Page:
Electrochemical flow reactors are increasingly relevant platforms in emerging sustainable energy conversion and storage technologies. As a prominent example, redox flow batteries, a well-suited technology for large energy storage if the costs can be significantly reduced, leverages electrochemical reactors as power converting units. Within the reactor, the flow field geometry determines the electrolyte pumping power required, mass transport rates, and overall cell performance. However, current designs are inspired on fuel cell technologies but have not been engineered for redox flow battery applications where liquid-phase electrochemistry is sustained. Here, we leverage stereolithography 3D printing to manufacture lung-inspired flow field geometries and compare their performance to conventional flow field designs. A versatile two-step process based on stereolithography 3D printing followed by a coating procedure to form a conductive structure is developed to manufacture lung-inspired flow field geometries. We employ a suite of fluid dynamics, electrochemical diagnostics and finite element simulations to correlate the flow field geometry with performance in symmetric flow cells. The lung-inspired structural pattern is demonstrated to homogenize the reactant distribution in the porous electrode and to improve the electrolyte accessibility to the electrode reaction area. In addition, the results reveal that these novel flow field geometries can outperform traditional interdigitated flow field designs, as these patterns exhibit a more favorable electrical and pumping power balance, achieving superior current densities at lower pressure loss. Although at its nascent stage, additive manufacturing offers a versatile design space for manufacturing engineered flow field geometries for advanced flow reactors in emerging electrochemical energy storage technologies.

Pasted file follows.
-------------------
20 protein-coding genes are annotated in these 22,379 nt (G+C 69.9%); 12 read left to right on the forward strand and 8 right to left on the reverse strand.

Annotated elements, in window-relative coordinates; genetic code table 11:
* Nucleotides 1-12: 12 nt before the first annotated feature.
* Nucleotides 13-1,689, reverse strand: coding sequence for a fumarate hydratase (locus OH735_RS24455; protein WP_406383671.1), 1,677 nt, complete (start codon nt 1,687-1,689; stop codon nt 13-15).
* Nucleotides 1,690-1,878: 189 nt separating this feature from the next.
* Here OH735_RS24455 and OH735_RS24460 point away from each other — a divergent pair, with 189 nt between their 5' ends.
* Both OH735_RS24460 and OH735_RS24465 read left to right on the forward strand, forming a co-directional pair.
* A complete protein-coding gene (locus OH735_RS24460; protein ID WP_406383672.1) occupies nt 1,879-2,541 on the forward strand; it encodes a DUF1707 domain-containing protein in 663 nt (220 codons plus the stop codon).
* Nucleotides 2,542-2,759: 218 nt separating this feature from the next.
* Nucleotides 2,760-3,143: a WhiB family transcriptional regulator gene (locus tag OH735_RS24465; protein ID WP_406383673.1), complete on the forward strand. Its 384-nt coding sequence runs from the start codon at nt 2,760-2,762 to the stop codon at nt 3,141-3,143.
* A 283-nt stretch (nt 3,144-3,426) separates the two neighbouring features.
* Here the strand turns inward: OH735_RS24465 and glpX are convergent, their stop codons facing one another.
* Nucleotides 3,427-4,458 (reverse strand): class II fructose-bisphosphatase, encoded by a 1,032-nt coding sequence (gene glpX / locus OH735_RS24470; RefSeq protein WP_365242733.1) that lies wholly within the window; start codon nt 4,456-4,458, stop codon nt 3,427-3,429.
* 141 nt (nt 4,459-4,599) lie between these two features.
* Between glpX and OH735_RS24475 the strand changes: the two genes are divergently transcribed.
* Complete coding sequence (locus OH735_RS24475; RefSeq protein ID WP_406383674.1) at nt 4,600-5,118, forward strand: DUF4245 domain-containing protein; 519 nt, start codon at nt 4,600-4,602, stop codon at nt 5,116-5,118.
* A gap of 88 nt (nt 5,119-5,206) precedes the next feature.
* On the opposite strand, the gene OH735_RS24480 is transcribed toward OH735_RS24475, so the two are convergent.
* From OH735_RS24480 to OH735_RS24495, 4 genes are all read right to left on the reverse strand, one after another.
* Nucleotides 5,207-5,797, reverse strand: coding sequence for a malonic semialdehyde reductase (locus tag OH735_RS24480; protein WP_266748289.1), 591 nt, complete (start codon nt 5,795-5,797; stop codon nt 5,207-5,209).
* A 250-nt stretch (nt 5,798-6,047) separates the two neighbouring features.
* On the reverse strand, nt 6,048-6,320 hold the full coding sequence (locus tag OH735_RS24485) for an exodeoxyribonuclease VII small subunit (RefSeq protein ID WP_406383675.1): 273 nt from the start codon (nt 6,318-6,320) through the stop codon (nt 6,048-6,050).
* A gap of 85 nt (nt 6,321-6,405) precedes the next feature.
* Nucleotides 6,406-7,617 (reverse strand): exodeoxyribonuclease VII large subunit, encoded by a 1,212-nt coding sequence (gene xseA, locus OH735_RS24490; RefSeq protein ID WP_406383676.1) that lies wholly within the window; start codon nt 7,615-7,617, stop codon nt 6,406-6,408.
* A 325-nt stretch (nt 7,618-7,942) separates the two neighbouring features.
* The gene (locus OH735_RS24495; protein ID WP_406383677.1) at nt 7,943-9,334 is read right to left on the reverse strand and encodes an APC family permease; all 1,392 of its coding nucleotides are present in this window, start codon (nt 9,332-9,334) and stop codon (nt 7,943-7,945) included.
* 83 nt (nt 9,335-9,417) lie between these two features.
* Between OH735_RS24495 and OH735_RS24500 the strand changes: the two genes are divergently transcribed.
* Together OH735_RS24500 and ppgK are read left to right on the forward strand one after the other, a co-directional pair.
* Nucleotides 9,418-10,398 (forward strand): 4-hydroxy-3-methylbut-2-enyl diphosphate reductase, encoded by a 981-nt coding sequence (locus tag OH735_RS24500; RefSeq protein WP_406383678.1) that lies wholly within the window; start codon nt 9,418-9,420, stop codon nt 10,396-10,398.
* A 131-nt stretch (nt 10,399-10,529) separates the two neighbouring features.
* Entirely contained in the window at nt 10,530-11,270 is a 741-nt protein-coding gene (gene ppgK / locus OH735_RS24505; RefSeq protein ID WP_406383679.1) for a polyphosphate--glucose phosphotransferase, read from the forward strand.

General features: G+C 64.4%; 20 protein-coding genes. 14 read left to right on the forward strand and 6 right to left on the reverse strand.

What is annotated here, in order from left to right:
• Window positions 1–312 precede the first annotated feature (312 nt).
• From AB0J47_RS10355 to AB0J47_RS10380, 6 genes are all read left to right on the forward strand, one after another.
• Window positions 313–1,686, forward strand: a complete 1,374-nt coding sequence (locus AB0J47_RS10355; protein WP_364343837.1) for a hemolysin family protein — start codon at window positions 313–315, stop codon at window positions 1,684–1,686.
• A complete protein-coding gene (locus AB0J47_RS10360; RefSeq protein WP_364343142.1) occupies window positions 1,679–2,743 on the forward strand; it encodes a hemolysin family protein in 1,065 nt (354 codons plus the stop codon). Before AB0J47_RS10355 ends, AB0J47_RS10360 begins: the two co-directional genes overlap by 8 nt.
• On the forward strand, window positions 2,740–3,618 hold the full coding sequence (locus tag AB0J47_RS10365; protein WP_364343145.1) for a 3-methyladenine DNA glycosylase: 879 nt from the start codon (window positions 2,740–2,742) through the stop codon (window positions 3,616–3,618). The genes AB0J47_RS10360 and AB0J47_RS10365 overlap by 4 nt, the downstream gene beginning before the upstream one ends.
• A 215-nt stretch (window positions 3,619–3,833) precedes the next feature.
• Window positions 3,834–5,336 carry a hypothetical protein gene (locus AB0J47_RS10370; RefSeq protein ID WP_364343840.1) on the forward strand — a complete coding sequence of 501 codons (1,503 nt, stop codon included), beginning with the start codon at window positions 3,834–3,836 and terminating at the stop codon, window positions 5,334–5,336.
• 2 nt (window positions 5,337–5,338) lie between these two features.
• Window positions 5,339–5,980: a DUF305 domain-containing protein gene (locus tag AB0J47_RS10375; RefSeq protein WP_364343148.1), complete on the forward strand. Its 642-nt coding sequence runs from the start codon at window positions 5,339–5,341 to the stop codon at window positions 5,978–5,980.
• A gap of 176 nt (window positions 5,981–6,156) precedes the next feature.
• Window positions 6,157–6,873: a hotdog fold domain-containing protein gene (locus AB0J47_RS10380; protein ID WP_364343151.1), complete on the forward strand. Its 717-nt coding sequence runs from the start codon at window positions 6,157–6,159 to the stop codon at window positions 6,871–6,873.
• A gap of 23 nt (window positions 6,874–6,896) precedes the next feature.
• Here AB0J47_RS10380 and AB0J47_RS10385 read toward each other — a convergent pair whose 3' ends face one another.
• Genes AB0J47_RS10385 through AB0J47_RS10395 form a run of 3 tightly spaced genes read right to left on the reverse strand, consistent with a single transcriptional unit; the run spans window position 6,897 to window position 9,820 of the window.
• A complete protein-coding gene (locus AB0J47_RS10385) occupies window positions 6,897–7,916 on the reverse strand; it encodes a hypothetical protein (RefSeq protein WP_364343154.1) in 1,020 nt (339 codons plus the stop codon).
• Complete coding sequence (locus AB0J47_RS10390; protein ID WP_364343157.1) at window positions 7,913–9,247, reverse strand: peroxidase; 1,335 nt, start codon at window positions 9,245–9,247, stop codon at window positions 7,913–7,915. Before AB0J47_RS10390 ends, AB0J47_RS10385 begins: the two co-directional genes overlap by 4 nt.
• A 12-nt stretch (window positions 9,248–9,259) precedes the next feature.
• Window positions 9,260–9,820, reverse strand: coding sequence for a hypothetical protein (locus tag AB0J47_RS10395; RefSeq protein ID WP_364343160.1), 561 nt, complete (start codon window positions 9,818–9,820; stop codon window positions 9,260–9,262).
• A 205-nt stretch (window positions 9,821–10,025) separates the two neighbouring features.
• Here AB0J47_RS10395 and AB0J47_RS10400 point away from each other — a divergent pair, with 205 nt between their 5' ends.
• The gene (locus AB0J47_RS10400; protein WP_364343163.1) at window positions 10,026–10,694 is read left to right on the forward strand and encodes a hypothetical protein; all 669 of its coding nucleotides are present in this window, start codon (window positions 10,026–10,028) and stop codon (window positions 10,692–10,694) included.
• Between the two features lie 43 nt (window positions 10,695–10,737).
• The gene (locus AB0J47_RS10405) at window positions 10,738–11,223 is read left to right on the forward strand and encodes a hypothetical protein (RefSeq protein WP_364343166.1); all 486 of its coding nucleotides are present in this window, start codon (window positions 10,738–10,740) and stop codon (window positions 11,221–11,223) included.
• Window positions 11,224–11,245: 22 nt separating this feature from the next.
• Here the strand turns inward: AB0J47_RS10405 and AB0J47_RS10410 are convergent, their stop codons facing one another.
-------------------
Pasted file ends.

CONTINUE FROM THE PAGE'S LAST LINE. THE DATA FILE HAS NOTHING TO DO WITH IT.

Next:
The discussion about potential and limitations of printed flow fields compared to conventional manufacturing techniques such as graphite milling has been broaden. A new figure (Figure 2) has been included in the manuscript comparing the performance of printed vs. graphite milled flow fields and performed new measurements to compare their electrical conductivity. Some additional points have been improved in the description of the numerical model such as the mesh convergence analysis and model validation (extended in the Supplementary Information).